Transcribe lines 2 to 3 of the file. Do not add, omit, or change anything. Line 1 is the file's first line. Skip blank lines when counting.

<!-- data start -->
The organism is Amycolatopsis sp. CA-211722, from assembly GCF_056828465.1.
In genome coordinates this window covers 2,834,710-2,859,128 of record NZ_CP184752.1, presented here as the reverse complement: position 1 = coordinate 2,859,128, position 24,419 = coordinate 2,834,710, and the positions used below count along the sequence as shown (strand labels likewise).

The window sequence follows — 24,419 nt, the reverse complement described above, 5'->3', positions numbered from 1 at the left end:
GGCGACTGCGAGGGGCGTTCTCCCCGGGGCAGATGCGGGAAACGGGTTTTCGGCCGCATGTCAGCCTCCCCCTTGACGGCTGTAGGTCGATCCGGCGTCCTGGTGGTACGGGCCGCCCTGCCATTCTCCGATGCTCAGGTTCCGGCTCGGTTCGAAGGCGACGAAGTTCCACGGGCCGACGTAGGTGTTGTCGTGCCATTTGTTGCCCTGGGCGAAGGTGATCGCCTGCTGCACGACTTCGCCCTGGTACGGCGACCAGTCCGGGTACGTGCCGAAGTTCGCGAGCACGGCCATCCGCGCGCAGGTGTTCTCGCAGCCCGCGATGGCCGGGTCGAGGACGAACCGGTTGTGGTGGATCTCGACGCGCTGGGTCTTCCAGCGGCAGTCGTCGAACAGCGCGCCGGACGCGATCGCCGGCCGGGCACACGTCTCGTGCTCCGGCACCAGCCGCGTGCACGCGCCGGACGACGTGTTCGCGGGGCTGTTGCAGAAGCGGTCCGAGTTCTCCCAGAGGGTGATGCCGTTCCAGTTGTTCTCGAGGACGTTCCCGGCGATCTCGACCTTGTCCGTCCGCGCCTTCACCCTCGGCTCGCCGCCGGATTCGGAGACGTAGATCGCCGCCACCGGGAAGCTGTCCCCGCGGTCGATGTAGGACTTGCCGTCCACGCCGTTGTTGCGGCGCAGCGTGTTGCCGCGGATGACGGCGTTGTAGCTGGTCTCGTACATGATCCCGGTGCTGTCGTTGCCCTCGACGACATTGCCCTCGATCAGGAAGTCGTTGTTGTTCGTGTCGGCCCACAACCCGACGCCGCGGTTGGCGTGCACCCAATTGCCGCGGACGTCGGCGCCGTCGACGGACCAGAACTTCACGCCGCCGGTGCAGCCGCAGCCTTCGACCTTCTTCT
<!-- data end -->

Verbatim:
In genome coordinates this window covers 2,834,710-2,859,128 of record NZ_CP184752.1, presented here as the reverse complement: position 1 = coordinate 2,859,128, position 24,419 = coordinate 2,834,710, and the positions used below count along the sequence as shown (strand labels likewise).

The window sequence follows — 24,419 nt, the reverse complement described above, 5'->3', positions numbered from 1 at the left end: